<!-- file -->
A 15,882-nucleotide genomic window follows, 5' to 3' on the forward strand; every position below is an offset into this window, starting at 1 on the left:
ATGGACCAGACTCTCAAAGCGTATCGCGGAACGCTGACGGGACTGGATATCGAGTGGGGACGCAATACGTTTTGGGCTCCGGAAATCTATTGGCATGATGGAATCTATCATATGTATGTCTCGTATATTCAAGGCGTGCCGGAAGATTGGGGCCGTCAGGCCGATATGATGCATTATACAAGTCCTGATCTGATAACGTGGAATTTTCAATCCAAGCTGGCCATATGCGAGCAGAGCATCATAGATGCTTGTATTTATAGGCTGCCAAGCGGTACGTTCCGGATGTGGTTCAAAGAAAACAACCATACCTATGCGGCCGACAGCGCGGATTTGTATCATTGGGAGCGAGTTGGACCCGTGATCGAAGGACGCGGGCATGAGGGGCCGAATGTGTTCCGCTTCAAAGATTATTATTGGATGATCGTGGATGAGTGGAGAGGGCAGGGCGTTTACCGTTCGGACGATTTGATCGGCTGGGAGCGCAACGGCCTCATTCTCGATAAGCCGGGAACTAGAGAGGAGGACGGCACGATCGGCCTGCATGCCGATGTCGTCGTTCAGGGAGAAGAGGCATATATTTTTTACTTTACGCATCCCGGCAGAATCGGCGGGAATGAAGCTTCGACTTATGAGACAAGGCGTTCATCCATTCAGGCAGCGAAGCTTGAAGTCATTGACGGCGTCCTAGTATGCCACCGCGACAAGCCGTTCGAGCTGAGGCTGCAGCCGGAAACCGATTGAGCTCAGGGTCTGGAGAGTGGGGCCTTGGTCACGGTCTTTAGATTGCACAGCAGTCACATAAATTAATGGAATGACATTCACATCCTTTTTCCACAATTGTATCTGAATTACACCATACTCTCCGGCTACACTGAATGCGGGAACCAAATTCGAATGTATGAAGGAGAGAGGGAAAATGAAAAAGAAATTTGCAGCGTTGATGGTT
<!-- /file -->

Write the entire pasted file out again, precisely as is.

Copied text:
A 15,882-nucleotide genomic window follows, 5' to 3' on the forward strand; every position below is an offset into this window, starting at 1 on the left:
ATGGACCAGACTCTCAAAGCGTATCGCGGAACGCTGACGGGACTGGATATCGAGTGGGGACGCAATACGTTTTGGGCTCCGGAAATCTATTGGCATGATGGAATCTATCATATGTATGTCTCGTATATTCAAGGCGTGCCGGAAGATTGGGGCCGTCAGGCCGATATGATGCATTATACAAGTCCTGATCTGATAACGTGGAATTTTCAATCCAAGCTGGCCATATGCGAGCAGAGCATCATAGATGCTTGTATTTATAGGCTGCCAAGCGGTACGTTCCGGATGTGGTTCAAAGAAAACAACCATACCTATGCGGCCGACAGCGCGGATTTGTATCATTGGGAGCGAGTTGGACCCGTGATCGAAGGACGCGGGCATGAGGGGCCGAATGTGTTCCGCTTCAAAGATTATTATTGGATGATCGTGGATGAGTGGAGAGGGCAGGGCGTTTACCGTTCGGACGATTTGATCGGCTGGGAGCGCAACGGCCTCATTCTCGATAAGCCGGGAACTAGAGAGGAGGACGGCACGATCGGCCTGCATGCCGATGTCGTCGTTCAGGGAGAAGAGGCATATATTTTTTACTTTACGCATCCCGGCAGAATCGGCGGGAATGAAGCTTCGACTTATGAGACAAGGCGTTCATCCATTCAGGCAGCGAAGCTTGAAGTCATTGACGGCGTCCTAGTATGCCACCGCGACAAGCCGTTCGAGCTGAGGCTGCAGCCGGAAACCGATTGAGCTCAGGGTCTGGAGAGTGGGGCCTTGGTCACGGTCTTTAGATTGCACAGCAGTCACATAAATTAATGGAATGACATTCACATCCTTTTTCCACAATTGTATCTGAATTACACCATACTCTCCGGCTACACTGAATGCGGGAACCAAATTCGAATGTATGAAGGAGAGAGGGAAAATGAAAAAGAAATTTGCAGCGTTGATGGTT